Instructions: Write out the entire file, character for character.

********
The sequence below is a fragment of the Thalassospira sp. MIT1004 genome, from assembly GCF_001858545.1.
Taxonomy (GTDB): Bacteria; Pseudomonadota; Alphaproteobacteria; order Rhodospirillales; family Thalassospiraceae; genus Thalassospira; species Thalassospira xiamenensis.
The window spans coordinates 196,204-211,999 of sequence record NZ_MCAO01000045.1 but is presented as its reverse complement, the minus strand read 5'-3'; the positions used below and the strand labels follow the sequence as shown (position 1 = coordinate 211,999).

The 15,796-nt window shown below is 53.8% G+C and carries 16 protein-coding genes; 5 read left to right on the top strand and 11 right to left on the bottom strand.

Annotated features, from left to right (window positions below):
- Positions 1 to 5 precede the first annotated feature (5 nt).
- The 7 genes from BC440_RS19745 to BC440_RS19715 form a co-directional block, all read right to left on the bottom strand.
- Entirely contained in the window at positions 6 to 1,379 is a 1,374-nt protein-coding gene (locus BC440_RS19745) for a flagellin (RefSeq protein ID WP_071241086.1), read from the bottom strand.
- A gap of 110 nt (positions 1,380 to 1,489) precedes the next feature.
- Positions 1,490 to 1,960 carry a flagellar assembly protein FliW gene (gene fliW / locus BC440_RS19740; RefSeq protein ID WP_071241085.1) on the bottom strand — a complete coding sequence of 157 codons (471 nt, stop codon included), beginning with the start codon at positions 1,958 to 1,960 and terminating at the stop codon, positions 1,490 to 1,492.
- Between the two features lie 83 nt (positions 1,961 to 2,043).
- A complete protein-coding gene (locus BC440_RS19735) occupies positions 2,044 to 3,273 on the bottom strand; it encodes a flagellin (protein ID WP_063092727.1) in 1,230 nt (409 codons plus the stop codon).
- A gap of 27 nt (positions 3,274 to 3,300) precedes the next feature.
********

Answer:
The sequence below is a fragment of the Thalassospira sp. MIT1004 genome, from assembly GCF_001858545.1.
Taxonomy (GTDB): Bacteria; Pseudomonadota; Alphaproteobacteria; order Rhodospirillales; family Thalassospiraceae; genus Thalassospira; species Thalassospira xiamenensis.
The window spans coordinates 196,204-211,999 of sequence record NZ_MCAO01000045.1 but is presented as its reverse complement, the minus strand read 5'-3'; the positions used below and the strand labels follow the sequence as shown (position 1 = coordinate 211,999).

The 15,796-nt window shown below is 53.8% G+C and carries 16 protein-coding genes; 5 read left to right on the top strand and 11 right to left on the bottom strand.

Annotated features, from left to right (window positions below):
- Positions 1 to 5 precede the first annotated feature (5 nt).
- The 7 genes from BC440_RS19745 to BC440_RS19715 form a co-directional block, all read right to left on the bottom strand.
- Entirely contained in the window at positions 6 to 1,379 is a 1,374-nt protein-coding gene (locus BC440_RS19745) for a flagellin (RefSeq protein ID WP_071241086.1), read from the bottom strand.
- A gap of 110 nt (positions 1,380 to 1,489) precedes the next feature.
- Positions 1,490 to 1,960 carry a flagellar assembly protein FliW gene (gene fliW / locus BC440_RS19740; RefSeq protein ID WP_071241085.1) on the bottom strand — a complete coding sequence of 157 codons (471 nt, stop codon included), beginning with the start codon at positions 1,958 to 1,960 and terminating at the stop codon, positions 1,490 to 1,492.
- Between the two features lie 83 nt (positions 1,961 to 2,043).
- A complete protein-coding gene (locus BC440_RS19735) occupies positions 2,044 to 3,273 on the bottom strand; it encodes a flagellin (protein ID WP_063092727.1) in 1,230 nt (409 codons plus the stop codon).
- A gap of 27 nt (positions 3,274 to 3,300) precedes the next feature.